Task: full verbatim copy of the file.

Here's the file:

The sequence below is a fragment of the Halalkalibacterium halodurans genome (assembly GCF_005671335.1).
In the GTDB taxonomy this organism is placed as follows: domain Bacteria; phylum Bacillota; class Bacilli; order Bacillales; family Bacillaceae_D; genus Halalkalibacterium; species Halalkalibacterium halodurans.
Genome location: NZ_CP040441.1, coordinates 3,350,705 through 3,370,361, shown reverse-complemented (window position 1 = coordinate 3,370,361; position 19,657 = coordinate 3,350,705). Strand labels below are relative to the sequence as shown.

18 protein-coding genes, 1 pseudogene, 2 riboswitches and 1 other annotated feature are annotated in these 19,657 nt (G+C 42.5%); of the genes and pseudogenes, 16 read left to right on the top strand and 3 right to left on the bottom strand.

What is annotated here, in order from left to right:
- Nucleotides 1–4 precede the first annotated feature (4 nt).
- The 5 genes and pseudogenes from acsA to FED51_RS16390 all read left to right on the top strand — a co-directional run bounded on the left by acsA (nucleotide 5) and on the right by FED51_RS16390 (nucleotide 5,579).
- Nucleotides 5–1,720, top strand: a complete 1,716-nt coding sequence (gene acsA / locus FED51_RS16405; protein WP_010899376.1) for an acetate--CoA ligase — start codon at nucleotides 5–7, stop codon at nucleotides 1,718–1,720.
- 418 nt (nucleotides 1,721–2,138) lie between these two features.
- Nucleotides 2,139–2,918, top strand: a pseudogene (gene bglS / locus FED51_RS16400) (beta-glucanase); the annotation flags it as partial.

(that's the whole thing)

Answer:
The sequence below is a fragment of the Halalkalibacterium halodurans genome (assembly GCF_005671335.1).
In the GTDB taxonomy this organism is placed as follows: domain Bacteria; phylum Bacillota; class Bacilli; order Bacillales; family Bacillaceae_D; genus Halalkalibacterium; species Halalkalibacterium halodurans.
Genome location: NZ_CP040441.1, coordinates 3,350,705 through 3,370,361, shown reverse-complemented (window position 1 = coordinate 3,370,361; position 19,657 = coordinate 3,350,705). Strand labels below are relative to the sequence as shown.

18 protein-coding genes, 1 pseudogene, 2 riboswitches and 1 other annotated feature are annotated in these 19,657 nt (G+C 42.5%); of the genes and pseudogenes, 16 read left to right on the top strand and 3 right to left on the bottom strand.

What is annotated here, in order from left to right:
- Nucleotides 1–4 precede the first annotated feature (4 nt).
- The 5 genes and pseudogenes from acsA to FED51_RS16390 all read left to right on the top strand — a co-directional run bounded on the left by acsA (nucleotide 5) and on the right by FED51_RS16390 (nucleotide 5,579).
- Nucleotides 5–1,720, top strand: a complete 1,716-nt coding sequence (gene acsA / locus FED51_RS16405; protein WP_010899376.1) for an acetate--CoA ligase — start codon at nucleotides 5–7, stop codon at nucleotides 1,718–1,720.
- 418 nt (nucleotides 1,721–2,138) lie between these two features.
- Nucleotides 2,139–2,918, top strand: a pseudogene (gene bglS / locus FED51_RS16400) (beta-glucanase); the annotation flags it as partial.